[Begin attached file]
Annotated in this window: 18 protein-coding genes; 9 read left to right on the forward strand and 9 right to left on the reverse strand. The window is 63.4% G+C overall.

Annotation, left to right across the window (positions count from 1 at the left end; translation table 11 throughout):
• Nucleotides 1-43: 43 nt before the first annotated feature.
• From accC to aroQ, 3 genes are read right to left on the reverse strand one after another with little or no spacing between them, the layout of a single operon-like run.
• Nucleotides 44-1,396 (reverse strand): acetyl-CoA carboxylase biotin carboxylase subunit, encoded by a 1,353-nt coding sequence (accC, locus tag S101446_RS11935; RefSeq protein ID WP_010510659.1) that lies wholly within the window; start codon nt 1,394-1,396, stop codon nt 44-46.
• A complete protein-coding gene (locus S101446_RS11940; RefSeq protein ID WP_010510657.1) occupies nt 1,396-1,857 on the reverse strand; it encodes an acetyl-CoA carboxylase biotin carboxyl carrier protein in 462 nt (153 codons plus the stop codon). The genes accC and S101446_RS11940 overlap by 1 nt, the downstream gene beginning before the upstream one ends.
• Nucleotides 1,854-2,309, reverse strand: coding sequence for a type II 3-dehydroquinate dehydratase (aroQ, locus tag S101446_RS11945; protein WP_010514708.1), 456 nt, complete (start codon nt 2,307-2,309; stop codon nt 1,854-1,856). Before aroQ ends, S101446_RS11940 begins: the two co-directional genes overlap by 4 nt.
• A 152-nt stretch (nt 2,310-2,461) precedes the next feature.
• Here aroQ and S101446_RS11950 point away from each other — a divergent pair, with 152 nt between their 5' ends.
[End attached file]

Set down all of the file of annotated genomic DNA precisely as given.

Annotated in this window: 18 protein-coding genes; 9 read left to right on the forward strand and 9 right to left on the reverse strand. The window is 63.4% G+C overall.

Annotation, left to right across the window (positions count from 1 at the left end; translation table 11 throughout):
• Nucleotides 1-43: 43 nt before the first annotated feature.
• From accC to aroQ, 3 genes are read right to left on the reverse strand one after another with little or no spacing between them, the layout of a single operon-like run.
• Nucleotides 44-1,396 (reverse strand): acetyl-CoA carboxylase biotin carboxylase subunit, encoded by a 1,353-nt coding sequence (accC, locus tag S101446_RS11935; RefSeq protein ID WP_010510659.1) that lies wholly within the window; start codon nt 1,394-1,396, stop codon nt 44-46.
• A complete protein-coding gene (locus S101446_RS11940; RefSeq protein ID WP_010510657.1) occupies nt 1,396-1,857 on the reverse strand; it encodes an acetyl-CoA carboxylase biotin carboxyl carrier protein in 462 nt (153 codons plus the stop codon). The genes accC and S101446_RS11940 overlap by 1 nt, the downstream gene beginning before the upstream one ends.
• Nucleotides 1,854-2,309, reverse strand: coding sequence for a type II 3-dehydroquinate dehydratase (aroQ, locus tag S101446_RS11945; protein WP_010514708.1), 456 nt, complete (start codon nt 2,307-2,309; stop codon nt 1,854-1,856). Before aroQ ends, S101446_RS11940 begins: the two co-directional genes overlap by 4 nt.
• A 152-nt stretch (nt 2,310-2,461) precedes the next feature.
• Here aroQ and S101446_RS11950 point away from each other — a divergent pair, with 152 nt between their 5' ends.